Campus & Community

Pedro, a pitcher with ‘no space to fail’

4 min read

Martinez explains the relentless drive that helped fuel 18 years in the majors

On the mound, he was a wily wizard ferociously staring down hulking batters as his pitches mercilessly blew past them. But off the field, he radiated pure joy, a playful prankster with the soul of a poet. Those confusing impulses seem impossibly contradictory unless your name is Pedro Martinez. And then it makes perfect sense.

The retired Boston Red Sox pitching great and now Baseball Hall of Famer toured Harvard before stopping by Sever Hall Tuesday evening for a lively conversation with Michael Sandel, the Anne T. and Robert M. Bass Professor of Government at the Faculty of Arts and Sciences, hosted by The Harvard Foundation.

The two touched on Martinez’s difficult road to the major leagues, during an era when performance-enhancing drugs were widely used. They discussed his family and faith, and some of the more memorable moments in his remarkable and improbable 18-year career, including his thoughts on being sent late into Game 7 of the 2004 American League Championship Series against the New York Yankees despite pitching on one day’s rest. (“That was shocking!” he joked. “I’m still asking for that answer from [then-manager Terry] Francona!”)

“Ever since I started, I had no space to fail,” Martinez said of growing up in Manoguayabo, Dominican Republic, in a tiny shack crowded with his parents, five siblings, and a few scattered chickens and cows, playing baseball in the yard with his brothers and cousins. While money was tight and food was scarce, his parents made it clear that hard work and determination were abundant and free.

The Red Sox retired Martinez’s uniform number 45 last fall at Fenway Park, and in July he became only the second Dominican player, after San Francisco Giants pitcher Juan Marichal in 1983, to be inducted into the National Baseball Hall of Fame in Cooperstown, N.Y. His bilingual acceptance speech was less a celebration of his own achievements than it was an expression of gratitude to be shared with all Dominicans.

“I would like you to actually see me as a sign of hope for a Third World country, for Latin America, someone that you can really look up to, and feel comfortable enough to say, ‘I’m proud of you,’ ” he told the crowd that day.

Despite the early success of his older brother Ramón, a starting pitcher for the Los Angeles Dodgers, Martinez said baseball scouts never projected that he’d amount to much because he was a small, skinny kid who didn’t look like the typical ballplayer. The anger he felt watching others with lesser skills — but who were bigger and stronger — being given the few available opportunities to do what he loved fueled a competitive fire and relentless desire to prove the skeptics wrong.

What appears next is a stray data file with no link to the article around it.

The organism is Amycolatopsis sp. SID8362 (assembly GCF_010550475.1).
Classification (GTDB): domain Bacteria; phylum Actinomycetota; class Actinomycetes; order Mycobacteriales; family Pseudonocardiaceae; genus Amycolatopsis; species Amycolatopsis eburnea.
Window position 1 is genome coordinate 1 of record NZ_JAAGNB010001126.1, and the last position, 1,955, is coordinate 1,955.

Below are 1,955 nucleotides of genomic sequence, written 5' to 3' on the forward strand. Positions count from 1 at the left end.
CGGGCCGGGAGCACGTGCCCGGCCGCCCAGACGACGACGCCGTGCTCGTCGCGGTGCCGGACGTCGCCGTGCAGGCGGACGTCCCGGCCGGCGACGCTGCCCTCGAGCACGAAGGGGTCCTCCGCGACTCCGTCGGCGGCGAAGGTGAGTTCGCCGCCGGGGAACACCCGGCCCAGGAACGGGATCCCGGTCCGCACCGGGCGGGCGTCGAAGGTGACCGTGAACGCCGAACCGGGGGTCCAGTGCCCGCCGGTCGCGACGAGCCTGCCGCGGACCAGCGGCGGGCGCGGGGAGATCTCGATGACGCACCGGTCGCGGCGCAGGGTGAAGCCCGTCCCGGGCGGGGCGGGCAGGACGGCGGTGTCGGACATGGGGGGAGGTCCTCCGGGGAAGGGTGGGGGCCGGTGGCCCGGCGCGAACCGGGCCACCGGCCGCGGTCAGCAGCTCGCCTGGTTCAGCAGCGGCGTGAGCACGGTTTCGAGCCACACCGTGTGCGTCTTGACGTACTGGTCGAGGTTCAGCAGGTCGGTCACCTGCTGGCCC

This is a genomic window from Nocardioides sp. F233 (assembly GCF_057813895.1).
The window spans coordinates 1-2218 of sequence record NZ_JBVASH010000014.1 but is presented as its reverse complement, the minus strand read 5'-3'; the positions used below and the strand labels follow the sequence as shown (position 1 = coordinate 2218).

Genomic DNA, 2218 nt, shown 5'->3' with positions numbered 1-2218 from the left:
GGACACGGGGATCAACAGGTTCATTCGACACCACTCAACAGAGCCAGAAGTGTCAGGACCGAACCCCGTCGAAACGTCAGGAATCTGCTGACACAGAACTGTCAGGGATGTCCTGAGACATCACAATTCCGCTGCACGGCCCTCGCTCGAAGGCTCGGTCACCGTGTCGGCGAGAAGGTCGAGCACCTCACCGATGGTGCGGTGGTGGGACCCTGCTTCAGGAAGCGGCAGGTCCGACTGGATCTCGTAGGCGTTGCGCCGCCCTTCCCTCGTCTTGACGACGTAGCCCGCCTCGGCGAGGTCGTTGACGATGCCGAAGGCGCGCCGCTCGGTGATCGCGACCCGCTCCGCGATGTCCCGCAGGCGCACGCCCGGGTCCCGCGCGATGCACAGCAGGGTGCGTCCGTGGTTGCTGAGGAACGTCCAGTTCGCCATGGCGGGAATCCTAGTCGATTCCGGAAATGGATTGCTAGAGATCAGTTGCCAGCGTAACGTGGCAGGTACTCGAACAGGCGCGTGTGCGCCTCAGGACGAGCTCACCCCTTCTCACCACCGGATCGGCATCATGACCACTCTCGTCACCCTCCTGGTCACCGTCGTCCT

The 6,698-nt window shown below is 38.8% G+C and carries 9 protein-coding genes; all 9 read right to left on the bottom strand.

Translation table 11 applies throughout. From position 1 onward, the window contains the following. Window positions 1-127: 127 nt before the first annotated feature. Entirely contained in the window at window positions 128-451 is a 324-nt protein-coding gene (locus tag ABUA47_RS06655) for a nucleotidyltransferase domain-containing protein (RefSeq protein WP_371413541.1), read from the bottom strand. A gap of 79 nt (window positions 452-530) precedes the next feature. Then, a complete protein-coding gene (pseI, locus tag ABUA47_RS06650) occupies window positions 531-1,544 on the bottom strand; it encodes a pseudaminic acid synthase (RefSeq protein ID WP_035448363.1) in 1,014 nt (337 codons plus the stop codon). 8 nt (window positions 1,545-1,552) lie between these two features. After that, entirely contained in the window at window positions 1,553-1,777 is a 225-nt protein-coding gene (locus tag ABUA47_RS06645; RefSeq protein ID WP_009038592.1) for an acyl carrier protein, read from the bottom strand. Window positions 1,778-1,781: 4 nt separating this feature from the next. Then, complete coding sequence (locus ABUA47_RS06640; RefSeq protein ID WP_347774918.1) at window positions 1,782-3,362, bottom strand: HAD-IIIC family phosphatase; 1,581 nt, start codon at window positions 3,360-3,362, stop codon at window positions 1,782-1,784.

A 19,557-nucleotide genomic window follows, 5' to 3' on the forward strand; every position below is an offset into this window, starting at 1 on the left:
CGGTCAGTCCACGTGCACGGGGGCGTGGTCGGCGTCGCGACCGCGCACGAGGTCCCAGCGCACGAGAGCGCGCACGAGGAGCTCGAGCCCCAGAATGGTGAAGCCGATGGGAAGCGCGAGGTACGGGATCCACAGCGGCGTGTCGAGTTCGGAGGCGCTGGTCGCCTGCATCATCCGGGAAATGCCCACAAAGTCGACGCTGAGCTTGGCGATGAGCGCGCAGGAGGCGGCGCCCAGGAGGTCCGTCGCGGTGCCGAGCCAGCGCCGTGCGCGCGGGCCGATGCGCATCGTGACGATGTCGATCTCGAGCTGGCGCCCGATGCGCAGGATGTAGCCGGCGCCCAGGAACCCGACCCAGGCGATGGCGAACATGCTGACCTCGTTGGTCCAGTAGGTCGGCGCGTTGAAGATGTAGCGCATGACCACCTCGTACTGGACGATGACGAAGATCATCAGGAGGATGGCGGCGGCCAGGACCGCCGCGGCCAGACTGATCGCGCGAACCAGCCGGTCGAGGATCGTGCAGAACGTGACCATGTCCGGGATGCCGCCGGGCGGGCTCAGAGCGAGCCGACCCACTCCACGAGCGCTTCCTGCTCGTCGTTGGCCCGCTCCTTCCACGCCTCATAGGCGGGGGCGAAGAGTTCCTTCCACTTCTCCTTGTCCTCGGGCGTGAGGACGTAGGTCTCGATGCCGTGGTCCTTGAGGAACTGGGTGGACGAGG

“I never said anything, I listened a lot. I kept it all in,” said Martinez. “Now I’m speaking openly about it, but back in those days, I just had to listen, swallow it, and bring it out competing.”

The slights cut deep, but the stakes were simply too high to let his true feelings show as a young player from the D.R.

“That piles up in your heart,” he said, “But as soon as you snap in one of those [baseball] academies, being from where I am, you’re out. You guys are disciplined here, very educated, but over there, there’s no other chance.”

Even after he made it to the “show” — first with the Dodgers, then the Montreal Expos, and later the Red Sox — Martinez’s drive never wavered. But it didn’t dampen his excitement and joy at finally having reached a lifelong goal.

“I was so thankful I was there, I was so thankful to keep my teammates happy,” Martinez said of his chatty, spirited demeanor when not in the game. “Every game I survived was a blessing. I wasn’t supposed to make it; I was supposed to fall short.”

Despite the many difficulties on the road to fame, Martinez said that in retrospect he wouldn’t have had it any other way.

“I became a lot wealthier than I was when I was in the shack, for sure, but I don’t know that I would trade my childhood for probably any other. My struggles, I don’t think I would give them away for anything,” he said. “My struggles made me appreciate every little success I had in my career.”